7 PM Editorial |Overcoming The Malaise of Defections|22nd July 2020

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Overcoming The Malaise of Defections


Political developments in Rajasthan have brought focus on political defections and anti defection law. This should be seen in the broader context of political events in Madhya Pradesh, Karnataka, Manipur and other states, where legislators have changed parties.

Emergence of ‘resort politics’ where legislators are herded to protect them from defections shows that malaise of horse trading is alive in Indian political system. This is a constitutional sin which results in the public losing trust in the political system. This has continued despite anti defection law of 1985(10th Schedule of constitution) providing for disqualification of defectors.

Role of all stakeholders involved – Speaker, Governor, legislators, opposition party, ruling party- is suspect in upholding the spirit of the anti defection law. They are using loopholes in the legal provisions to continue this moral hazard.

Provisions of 10th Schedule:
  • Disqualification:
    • For a legislator elected on a party ticket, voluntarily giving up membership of party or defying party whip on a vote will result in disqualification. If such action is condoned by the party, then no disqualification will be done
    • Independent legislators will be disqualified for joining any party
    • Nominated legislators can join a political party till 6 months after nomination but not after. If done after 6 months they will be disqualified.
  • Exceptions:
    • Merger where ⅔ rd members of a party defect will not result in disqualification
    • Speaker or chairman can switch parties if the post is demitted.
  • Deciding authority: Presiding officer of the house whose decision is final
Circumventing the provision of 10th schedule:

Modus operandi to circumvent the legal provisions have evolved. These are:

  • Partisan behavior of the speaker: If defection is to the ruling party, then the speaker(deciding authority) is seen delaying the anti defection proceedings and judgments. The Supreme court(SC) has highlighted this in the Manipur case(2020) where the speaker’s decision was pending since 2017. Such instances are seen in multiple states – Tamil Nadu, Andhra Pradesh etc.
  • Promising ministership to destabilize ruling government: To topple ruling government, engineered defections or resignations of legislators are used.Ministership is promised to defectors by the opposition party. 10th Schedule prohibits appointment as ministers for those who are disqualified until reelected. A parliamentary standing committee notes that this is made useless by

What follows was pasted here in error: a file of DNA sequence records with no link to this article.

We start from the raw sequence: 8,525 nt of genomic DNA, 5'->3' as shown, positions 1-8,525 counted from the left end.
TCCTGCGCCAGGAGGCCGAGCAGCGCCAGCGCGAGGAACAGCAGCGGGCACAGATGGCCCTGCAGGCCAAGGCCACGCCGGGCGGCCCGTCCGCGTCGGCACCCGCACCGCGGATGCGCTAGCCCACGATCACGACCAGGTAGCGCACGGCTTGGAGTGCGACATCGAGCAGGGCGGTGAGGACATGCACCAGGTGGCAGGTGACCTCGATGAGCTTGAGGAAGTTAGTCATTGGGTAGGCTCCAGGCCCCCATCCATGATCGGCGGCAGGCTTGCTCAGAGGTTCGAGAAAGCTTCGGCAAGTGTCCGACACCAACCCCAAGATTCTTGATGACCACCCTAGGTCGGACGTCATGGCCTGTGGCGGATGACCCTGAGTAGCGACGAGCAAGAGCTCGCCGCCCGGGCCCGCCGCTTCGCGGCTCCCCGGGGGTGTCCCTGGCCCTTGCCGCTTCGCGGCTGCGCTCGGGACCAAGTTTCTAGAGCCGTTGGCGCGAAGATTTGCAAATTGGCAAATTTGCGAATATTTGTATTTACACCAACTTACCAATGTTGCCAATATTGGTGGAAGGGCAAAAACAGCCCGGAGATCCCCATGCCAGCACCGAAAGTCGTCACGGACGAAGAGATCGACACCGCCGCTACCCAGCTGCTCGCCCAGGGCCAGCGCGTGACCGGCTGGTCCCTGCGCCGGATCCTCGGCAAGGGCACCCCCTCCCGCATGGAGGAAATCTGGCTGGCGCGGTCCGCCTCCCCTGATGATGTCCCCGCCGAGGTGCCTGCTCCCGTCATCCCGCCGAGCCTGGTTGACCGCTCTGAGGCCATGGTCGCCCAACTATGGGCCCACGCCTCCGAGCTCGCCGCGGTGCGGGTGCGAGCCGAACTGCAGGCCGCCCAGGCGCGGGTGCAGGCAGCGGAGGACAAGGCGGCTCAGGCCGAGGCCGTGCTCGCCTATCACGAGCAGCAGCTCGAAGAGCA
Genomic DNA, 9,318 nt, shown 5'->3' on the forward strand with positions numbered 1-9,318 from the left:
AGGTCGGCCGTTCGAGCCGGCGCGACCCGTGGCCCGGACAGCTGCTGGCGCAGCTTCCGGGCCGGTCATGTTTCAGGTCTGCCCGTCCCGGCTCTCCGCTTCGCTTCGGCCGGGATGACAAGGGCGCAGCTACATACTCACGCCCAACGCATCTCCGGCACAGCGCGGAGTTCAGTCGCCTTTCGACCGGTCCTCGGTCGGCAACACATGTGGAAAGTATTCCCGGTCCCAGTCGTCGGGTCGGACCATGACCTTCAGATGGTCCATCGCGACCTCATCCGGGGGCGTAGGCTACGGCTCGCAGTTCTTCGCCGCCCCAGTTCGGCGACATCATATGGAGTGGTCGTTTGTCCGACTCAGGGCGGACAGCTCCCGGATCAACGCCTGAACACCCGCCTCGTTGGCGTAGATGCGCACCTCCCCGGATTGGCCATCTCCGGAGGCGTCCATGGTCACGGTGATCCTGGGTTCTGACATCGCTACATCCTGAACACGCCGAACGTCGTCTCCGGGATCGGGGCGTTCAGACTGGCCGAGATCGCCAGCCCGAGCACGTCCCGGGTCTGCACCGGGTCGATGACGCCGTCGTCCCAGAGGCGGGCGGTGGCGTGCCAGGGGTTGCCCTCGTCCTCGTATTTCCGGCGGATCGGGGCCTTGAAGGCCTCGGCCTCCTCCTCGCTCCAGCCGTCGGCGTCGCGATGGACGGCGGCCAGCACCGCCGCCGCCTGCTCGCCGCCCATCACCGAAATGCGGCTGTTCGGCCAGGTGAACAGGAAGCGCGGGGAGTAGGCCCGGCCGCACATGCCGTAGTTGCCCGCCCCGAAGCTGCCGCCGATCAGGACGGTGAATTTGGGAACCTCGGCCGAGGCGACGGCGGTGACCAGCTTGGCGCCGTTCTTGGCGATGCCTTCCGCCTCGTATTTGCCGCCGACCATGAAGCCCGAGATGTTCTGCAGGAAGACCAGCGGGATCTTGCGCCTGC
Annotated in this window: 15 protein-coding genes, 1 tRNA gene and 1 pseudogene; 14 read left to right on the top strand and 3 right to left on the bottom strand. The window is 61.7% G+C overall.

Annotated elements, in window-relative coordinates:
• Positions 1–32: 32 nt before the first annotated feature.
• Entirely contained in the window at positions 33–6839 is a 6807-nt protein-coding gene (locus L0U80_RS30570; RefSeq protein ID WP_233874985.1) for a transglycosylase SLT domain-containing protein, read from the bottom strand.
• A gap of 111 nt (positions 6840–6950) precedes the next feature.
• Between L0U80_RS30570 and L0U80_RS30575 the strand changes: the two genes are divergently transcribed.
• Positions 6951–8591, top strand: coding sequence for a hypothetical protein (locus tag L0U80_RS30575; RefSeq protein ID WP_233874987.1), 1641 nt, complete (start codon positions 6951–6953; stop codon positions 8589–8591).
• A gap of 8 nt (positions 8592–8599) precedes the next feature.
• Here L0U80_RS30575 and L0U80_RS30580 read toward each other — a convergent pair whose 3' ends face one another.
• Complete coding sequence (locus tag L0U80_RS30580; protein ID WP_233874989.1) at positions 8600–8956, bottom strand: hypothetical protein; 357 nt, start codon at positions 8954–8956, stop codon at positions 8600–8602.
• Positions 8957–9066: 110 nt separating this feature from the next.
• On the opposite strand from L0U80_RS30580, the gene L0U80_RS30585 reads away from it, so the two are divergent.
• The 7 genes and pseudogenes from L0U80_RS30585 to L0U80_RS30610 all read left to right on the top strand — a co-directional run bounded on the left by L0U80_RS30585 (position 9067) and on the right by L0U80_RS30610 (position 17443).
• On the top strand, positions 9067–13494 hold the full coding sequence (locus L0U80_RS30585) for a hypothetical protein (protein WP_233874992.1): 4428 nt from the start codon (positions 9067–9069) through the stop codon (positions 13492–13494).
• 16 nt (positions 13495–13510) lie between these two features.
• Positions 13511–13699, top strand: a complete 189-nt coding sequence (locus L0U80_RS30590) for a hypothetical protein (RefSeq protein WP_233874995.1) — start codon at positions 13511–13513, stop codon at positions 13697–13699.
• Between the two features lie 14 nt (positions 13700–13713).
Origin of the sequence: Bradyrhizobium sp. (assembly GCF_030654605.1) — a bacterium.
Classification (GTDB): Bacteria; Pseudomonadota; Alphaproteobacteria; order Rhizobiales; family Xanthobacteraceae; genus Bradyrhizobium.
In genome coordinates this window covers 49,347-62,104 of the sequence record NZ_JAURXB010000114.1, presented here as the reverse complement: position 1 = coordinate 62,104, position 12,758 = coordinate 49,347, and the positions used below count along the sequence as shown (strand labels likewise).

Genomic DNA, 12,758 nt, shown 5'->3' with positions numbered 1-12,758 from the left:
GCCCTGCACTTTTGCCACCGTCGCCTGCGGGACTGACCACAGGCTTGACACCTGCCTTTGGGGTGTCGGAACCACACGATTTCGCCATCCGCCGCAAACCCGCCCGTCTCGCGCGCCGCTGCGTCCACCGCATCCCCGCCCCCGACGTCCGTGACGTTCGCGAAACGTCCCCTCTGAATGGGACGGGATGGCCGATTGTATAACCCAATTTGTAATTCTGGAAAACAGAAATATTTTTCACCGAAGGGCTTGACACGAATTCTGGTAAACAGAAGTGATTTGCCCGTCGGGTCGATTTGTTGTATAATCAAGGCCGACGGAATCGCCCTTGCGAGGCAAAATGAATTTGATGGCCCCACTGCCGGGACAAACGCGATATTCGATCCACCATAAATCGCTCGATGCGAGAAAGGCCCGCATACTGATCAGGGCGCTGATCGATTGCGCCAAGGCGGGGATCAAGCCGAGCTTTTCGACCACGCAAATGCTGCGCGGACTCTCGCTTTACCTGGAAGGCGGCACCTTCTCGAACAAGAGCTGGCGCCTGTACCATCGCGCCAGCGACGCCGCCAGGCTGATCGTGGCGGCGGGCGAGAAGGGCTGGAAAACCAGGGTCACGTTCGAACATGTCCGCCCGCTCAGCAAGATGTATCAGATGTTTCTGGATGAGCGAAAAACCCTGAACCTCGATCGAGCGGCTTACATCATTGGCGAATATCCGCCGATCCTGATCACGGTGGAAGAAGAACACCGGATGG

• Defectors resigning from original parties and hence not coming under disqualification. Then they can be appointed as ministers for 6 months before they must be reelected in byelections. This was seen in Karnataka
    • Defectors can be nominated to Rajya Sabha and then be made a minister.
  • No confidence motions against speakers: Defectors file such motions to stall proceedings of anti defection law. In the Nabam Rebia case, SC cautioned speakers already facing prior and serious pending no-confidence motions from deciding disqualification issues against their accusers. This is being misinterpreted as prohibition on deciding cases rather than caution.
  • Misuse of position of governor: Governor directing a floor test before anti defection proceedings are completed results in destabilizing government. This prevents the speaker from discharging his/her functions under 10th Schedule.
Plugging loopholes in 10th Schedule:
  • Supreme court in Manipur case 2020has suggested following which need to be implemented:
    • Replacing presiding officer as deciding authority with a tribunal or external mechanism to ensure impartiality
    • Decision in defection cases must generally be done in 3 months. SC can compel speaker in case of undue delays
  • Abolishing exceptions present in 10th Schedule: Merging of parties(2/3rd members defect) should be removed as an exception. All anti party activities(inside and outside the house) should result in disqualification.
  • Prohibiting appointment as minister: Any one who resigns or is disqualified anti defection law must be prohibited from appointment as minister for 6 months or 1 year.
  • Electing impartial speakers: Adopting British norm of unanimously selecting the speaker before elections by all major parties and not contesting against such pre-elected speaker. This improves the political and moral authority of speaker.
  • Restricting the governor’s role to prevent interference in affairs of the house.

Defections as political tools of power must be prevented comprehensively. Legal changes must be brought in the 10th Schedule to plug the loopholes. This must be done expeditiously to protect the faith of the public in the constitutional democracy of India.

Source: https://www.hindustantimes.com

Mains Question:
  1. What are provisions of anti defection law? Are they successful in preventing defections in India? Suggest measures needed to uproot the malaise of opportunistic defections in India?[15 marks, 250 words]
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